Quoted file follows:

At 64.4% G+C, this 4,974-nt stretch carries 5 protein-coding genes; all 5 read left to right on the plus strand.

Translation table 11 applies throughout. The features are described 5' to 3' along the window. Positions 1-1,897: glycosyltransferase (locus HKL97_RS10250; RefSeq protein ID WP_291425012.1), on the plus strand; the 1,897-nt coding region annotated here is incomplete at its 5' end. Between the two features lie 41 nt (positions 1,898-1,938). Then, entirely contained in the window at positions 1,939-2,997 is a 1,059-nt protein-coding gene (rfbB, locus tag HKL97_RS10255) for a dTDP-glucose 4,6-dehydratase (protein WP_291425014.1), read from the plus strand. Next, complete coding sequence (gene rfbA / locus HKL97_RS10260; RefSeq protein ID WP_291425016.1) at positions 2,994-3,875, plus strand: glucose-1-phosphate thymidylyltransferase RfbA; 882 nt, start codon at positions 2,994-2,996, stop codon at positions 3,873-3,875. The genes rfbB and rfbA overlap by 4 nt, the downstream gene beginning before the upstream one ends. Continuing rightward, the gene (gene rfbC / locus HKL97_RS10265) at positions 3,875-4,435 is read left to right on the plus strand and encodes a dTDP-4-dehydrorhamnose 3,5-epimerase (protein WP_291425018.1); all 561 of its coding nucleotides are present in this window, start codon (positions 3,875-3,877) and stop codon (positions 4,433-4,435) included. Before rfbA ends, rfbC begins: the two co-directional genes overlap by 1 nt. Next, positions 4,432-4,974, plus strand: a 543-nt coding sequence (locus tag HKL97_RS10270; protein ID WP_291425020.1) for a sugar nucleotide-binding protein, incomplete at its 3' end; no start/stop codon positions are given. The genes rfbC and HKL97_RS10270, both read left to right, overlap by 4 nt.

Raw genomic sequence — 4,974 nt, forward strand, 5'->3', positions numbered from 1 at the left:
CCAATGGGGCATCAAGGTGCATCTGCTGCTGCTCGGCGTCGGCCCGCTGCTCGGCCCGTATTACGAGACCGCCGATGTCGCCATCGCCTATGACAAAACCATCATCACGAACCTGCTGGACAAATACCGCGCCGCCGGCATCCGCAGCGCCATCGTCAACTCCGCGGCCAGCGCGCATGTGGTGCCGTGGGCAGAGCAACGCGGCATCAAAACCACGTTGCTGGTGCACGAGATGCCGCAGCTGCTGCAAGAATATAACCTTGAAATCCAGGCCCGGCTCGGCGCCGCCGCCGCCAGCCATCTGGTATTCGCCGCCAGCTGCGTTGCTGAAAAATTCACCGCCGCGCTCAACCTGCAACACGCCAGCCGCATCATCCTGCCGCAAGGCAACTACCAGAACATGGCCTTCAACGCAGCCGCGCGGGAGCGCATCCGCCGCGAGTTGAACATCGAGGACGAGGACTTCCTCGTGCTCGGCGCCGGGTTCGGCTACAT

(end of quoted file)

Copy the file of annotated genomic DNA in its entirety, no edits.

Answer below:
At 64.4% G+C, this 4,974-nt stretch carries 5 protein-coding genes; all 5 read left to right on the plus strand.

Translation table 11 applies throughout. The features are described 5' to 3' along the window. Positions 1-1,897: glycosyltransferase (locus HKL97_RS10250; RefSeq protein ID WP_291425012.1), on the plus strand; the 1,897-nt coding region annotated here is incomplete at its 5' end. Between the two features lie 41 nt (positions 1,898-1,938). Then, entirely contained in the window at positions 1,939-2,997 is a 1,059-nt protein-coding gene (rfbB, locus tag HKL97_RS10255) for a dTDP-glucose 4,6-dehydratase (protein WP_291425014.1), read from the plus strand. Next, complete coding sequence (gene rfbA / locus HKL97_RS10260; RefSeq protein ID WP_291425016.1) at positions 2,994-3,875, plus strand: glucose-1-phosphate thymidylyltransferase RfbA; 882 nt, start codon at positions 2,994-2,996, stop codon at positions 3,873-3,875. The genes rfbB and rfbA overlap by 4 nt, the downstream gene beginning before the upstream one ends. Continuing rightward, the gene (gene rfbC / locus HKL97_RS10265) at positions 3,875-4,435 is read left to right on the plus strand and encodes a dTDP-4-dehydrorhamnose 3,5-epimerase (protein WP_291425018.1); all 561 of its coding nucleotides are present in this window, start codon (positions 3,875-3,877) and stop codon (positions 4,433-4,435) included. Before rfbA ends, rfbC begins: the two co-directional genes overlap by 1 nt. Next, positions 4,432-4,974, plus strand: a 543-nt coding sequence (locus tag HKL97_RS10270; protein ID WP_291425020.1) for a sugar nucleotide-binding protein, incomplete at its 3' end; no start/stop codon positions are given. The genes rfbC and HKL97_RS10270, both read left to right, overlap by 4 nt.

Raw genomic sequence — 4,974 nt, forward strand, 5'->3', positions numbered from 1 at the left:
CCAATGGGGCATCAAGGTGCATCTGCTGCTGCTCGGCGTCGGCCCGCTGCTCGGCCCGTATTACGAGACCGCCGATGTCGCCATCGCCTATGACAAAACCATCATCACGAACCTGCTGGACAAATACCGCGCCGCCGGCATCCGCAGCGCCATCGTCAACTCCGCGGCCAGCGCGCATGTGGTGCCGTGGGCAGAGCAACGCGGCATCAAAACCACGTTGCTGGTGCACGAGATGCCGCAGCTGCTGCAAGAATATAACCTTGAAATCCAGGCCCGGCTCGGCGCCGCCGCCGCCAGCCATCTGGTATTCGCCGCCAGCTGCGTTGCTGAAAAATTCACCGCCGCGCTCAACCTGCAACACGCCAGCCGCATCATCCTGCCGCAAGGCAACTACCAGAACATGGCCTTCAACGCAGCCGCGCGGGAGCGCATCCGCCGCGAGTTGAACATCGAGGACGAGGACTTCCTCGTGCTCGGCGCCGGGTTCGGCTACAT